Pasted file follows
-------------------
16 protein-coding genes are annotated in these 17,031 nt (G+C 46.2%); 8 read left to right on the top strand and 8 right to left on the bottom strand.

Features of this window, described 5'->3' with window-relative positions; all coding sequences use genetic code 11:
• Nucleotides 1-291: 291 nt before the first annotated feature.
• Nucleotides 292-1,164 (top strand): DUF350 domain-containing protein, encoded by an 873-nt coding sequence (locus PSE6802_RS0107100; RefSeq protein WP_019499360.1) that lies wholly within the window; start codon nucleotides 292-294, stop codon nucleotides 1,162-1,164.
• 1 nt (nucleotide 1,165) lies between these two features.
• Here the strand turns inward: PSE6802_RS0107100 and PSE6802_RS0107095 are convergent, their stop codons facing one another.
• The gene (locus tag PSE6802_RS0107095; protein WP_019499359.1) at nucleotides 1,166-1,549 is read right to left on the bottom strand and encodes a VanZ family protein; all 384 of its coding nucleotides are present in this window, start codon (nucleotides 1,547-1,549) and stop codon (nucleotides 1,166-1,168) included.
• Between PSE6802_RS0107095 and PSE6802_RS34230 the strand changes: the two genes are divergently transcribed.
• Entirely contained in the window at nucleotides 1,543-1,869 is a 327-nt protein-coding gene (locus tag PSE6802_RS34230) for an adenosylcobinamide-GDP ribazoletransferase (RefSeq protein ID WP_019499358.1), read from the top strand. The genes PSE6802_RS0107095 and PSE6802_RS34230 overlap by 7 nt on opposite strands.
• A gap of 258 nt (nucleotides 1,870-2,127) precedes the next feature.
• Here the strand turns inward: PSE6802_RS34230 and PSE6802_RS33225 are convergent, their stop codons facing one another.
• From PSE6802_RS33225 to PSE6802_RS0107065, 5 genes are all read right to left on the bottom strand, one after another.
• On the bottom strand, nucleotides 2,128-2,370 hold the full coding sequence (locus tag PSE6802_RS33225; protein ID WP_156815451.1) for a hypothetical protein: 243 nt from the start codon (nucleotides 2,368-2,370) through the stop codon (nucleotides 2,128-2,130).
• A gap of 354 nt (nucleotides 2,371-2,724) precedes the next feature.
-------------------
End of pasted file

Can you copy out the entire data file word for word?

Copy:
16 protein-coding genes are annotated in these 17,031 nt (G+C 46.2%); 8 read left to right on the top strand and 8 right to left on the bottom strand.

Features of this window, described 5'->3' with window-relative positions; all coding sequences use genetic code 11:
• Nucleotides 1-291: 291 nt before the first annotated feature.
• Nucleotides 292-1,164 (top strand): DUF350 domain-containing protein, encoded by an 873-nt coding sequence (locus PSE6802_RS0107100; RefSeq protein WP_019499360.1) that lies wholly within the window; start codon nucleotides 292-294, stop codon nucleotides 1,162-1,164.
• 1 nt (nucleotide 1,165) lies between these two features.
• Here the strand turns inward: PSE6802_RS0107100 and PSE6802_RS0107095 are convergent, their stop codons facing one another.
• The gene (locus tag PSE6802_RS0107095; protein WP_019499359.1) at nucleotides 1,166-1,549 is read right to left on the bottom strand and encodes a VanZ family protein; all 384 of its coding nucleotides are present in this window, start codon (nucleotides 1,547-1,549) and stop codon (nucleotides 1,166-1,168) included.
• Between PSE6802_RS0107095 and PSE6802_RS34230 the strand changes: the two genes are divergently transcribed.
• Entirely contained in the window at nucleotides 1,543-1,869 is a 327-nt protein-coding gene (locus tag PSE6802_RS34230) for an adenosylcobinamide-GDP ribazoletransferase (RefSeq protein ID WP_019499358.1), read from the top strand. The genes PSE6802_RS0107095 and PSE6802_RS34230 overlap by 7 nt on opposite strands.
• A gap of 258 nt (nucleotides 1,870-2,127) precedes the next feature.
• Here the strand turns inward: PSE6802_RS34230 and PSE6802_RS33225 are convergent, their stop codons facing one another.
• From PSE6802_RS33225 to PSE6802_RS0107065, 5 genes are all read right to left on the bottom strand, one after another.
• On the bottom strand, nucleotides 2,128-2,370 hold the full coding sequence (locus tag PSE6802_RS33225; protein ID WP_156815451.1) for a hypothetical protein: 243 nt from the start codon (nucleotides 2,368-2,370) through the stop codon (nucleotides 2,128-2,130).
• A gap of 354 nt (nucleotides 2,371-2,724) precedes the next feature.